SATURDAY, AUGUST 14, 2010 02:51 AM
BY BILL BUSH
THE COLUMBUS DISPATCH
Complete coverage of Ohio politics
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Today’s political news
- Powder-filled letters are back
- Obama signs border bill but wants more
- Obama defends mosque planned for ground zero
- Congress has power to curb ACORN funding
- Calif. congresswoman rebuts ethics allegations
- Tax-haters’ repeal effort won’t make the ballot
- Official says his union bias is allowed
- Group to fight closed-meetings bid
- Candidates talk redistricting
- Blind, deaf schools project to be cut back
- Costs of algae problem mounting
The proposed redesign of the Ohio schools for the deaf and blind will be substantially scaled back to save money, and a provision for union-only labor might be jettisoned now that state officials have discovered that it likely added to the price.
“I think all options have to be on the table,” Richard Murray, director of the Ohio School Facilities Commission, said yesterday.
The commission will spend four to six weeks trying to determine how to repackage the North Side project to fit its $28million general-construction budget. The project was originally scheduled for completion in 2009, but the latest delay – caused last month when construction bids came in 41 percent above estimates – means the revamped campus is unlikely to be done by the end of the 2011-12 school year.
After a commission spokesman initially said that the “project labor agreement” that Murray instituted played no role in the bid overruns, Murray said yesterday that interviews with prime contractors now refute that: Subcontractors stayed away from the project, and their lack of participation likely drove up the price.
“The PLA may be contributing to this,” he said.
The lowest bids for work at the two schools, which are separated by a ravine at Morse Road and N. High Street, were $11.4million over the state’s $28 million estimate to construct the buildings, the major expense in the total $37.1million project. The residential buildings were almost 50 percent over estimates, Murray said.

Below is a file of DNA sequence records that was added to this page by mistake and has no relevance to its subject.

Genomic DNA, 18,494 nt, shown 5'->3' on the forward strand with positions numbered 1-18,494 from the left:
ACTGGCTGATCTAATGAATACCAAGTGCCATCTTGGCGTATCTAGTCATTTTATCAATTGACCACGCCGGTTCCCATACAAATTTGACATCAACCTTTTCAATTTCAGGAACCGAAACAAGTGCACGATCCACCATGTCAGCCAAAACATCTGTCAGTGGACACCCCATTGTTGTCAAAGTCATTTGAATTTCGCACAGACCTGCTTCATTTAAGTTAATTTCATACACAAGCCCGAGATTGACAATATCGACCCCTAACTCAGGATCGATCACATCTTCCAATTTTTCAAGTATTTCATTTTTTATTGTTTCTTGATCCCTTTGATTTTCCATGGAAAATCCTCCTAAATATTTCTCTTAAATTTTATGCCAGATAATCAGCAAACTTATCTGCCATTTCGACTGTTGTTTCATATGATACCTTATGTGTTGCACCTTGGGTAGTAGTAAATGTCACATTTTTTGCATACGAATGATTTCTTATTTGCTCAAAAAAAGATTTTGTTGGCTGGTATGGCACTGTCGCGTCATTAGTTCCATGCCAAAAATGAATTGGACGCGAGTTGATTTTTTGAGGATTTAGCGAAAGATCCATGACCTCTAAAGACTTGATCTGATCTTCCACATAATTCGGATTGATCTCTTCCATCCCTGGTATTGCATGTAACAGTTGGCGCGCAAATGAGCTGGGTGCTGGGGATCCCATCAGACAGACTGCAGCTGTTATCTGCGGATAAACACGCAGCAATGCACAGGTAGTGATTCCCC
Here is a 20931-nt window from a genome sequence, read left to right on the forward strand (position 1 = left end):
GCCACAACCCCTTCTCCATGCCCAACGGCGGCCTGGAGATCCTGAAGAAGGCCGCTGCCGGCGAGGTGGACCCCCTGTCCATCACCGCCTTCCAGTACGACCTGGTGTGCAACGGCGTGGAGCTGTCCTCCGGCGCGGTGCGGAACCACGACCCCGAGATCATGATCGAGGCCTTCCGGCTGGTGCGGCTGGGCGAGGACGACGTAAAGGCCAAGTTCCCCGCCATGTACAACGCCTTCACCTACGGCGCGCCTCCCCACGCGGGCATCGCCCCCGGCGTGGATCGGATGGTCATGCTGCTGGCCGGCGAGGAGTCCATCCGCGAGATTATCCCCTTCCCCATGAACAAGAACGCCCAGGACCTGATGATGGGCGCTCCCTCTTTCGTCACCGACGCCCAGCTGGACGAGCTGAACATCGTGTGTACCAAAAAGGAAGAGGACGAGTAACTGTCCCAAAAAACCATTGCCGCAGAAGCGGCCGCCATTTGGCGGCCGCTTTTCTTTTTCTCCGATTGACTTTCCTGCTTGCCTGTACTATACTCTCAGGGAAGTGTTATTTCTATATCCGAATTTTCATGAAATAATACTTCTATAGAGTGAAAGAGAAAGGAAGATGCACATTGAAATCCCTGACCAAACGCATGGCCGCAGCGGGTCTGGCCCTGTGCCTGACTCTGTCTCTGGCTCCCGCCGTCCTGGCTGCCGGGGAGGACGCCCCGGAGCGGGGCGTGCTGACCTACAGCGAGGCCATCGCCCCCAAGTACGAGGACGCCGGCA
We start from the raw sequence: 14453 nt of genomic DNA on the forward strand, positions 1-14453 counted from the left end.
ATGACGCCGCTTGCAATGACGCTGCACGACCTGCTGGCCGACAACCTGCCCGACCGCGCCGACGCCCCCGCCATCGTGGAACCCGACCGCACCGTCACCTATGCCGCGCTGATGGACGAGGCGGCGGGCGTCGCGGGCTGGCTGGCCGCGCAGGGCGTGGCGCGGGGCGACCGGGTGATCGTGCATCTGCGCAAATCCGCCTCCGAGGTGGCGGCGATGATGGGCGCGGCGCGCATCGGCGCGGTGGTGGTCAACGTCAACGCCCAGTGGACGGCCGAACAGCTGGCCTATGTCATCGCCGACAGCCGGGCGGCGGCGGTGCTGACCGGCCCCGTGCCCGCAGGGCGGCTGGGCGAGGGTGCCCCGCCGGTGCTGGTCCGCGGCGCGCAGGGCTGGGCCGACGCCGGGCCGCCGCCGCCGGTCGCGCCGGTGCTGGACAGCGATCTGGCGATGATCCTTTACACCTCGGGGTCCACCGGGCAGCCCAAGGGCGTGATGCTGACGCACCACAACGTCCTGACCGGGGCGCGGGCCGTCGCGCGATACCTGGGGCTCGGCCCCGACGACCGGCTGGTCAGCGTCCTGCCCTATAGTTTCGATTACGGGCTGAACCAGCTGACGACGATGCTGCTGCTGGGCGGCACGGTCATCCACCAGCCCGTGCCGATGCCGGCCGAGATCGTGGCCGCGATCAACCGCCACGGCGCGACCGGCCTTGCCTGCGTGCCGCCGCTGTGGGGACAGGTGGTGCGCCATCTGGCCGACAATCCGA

Prime contractors probably withheld their best quotes because they were getting few subcontracting bids and knew their estimates were far above those of architect SHP Leading Design, Murray said. State law requires bids to be thrown out if all are more than 10 percent over budget, so contractors did not want to tip their hand in this round.
The fact that residential structures were involved in a public-school project requiring prevailing union wages probably also added to costs, Murray said.
“This is a prevailing-wage job site, by state law – not our choice,” Murray said. “Nobody, except Ohio State University and the university campuses, builds residential structures with prevailing wage.”
Murray said it wasn’t the “finest moment in estimation.” SHP already has identified about $2.8 million in cost reductions, he said.
The union official that co-signed the project labor agreement blamed SHP for much of the overruns.
The design called for 97 types of door handles in the blind school, so children could learn how to recognize and open different ones, said Pasquale “Pat” Manzi, executive secretary-treasurer of the Columbus/Central Ohio Building and Construction Trades Council.
“If you turn the architect loose, you don’t know what you’re going to get,” Manzi said.
SHP project manager Josh Predovich referred all questions to the commission.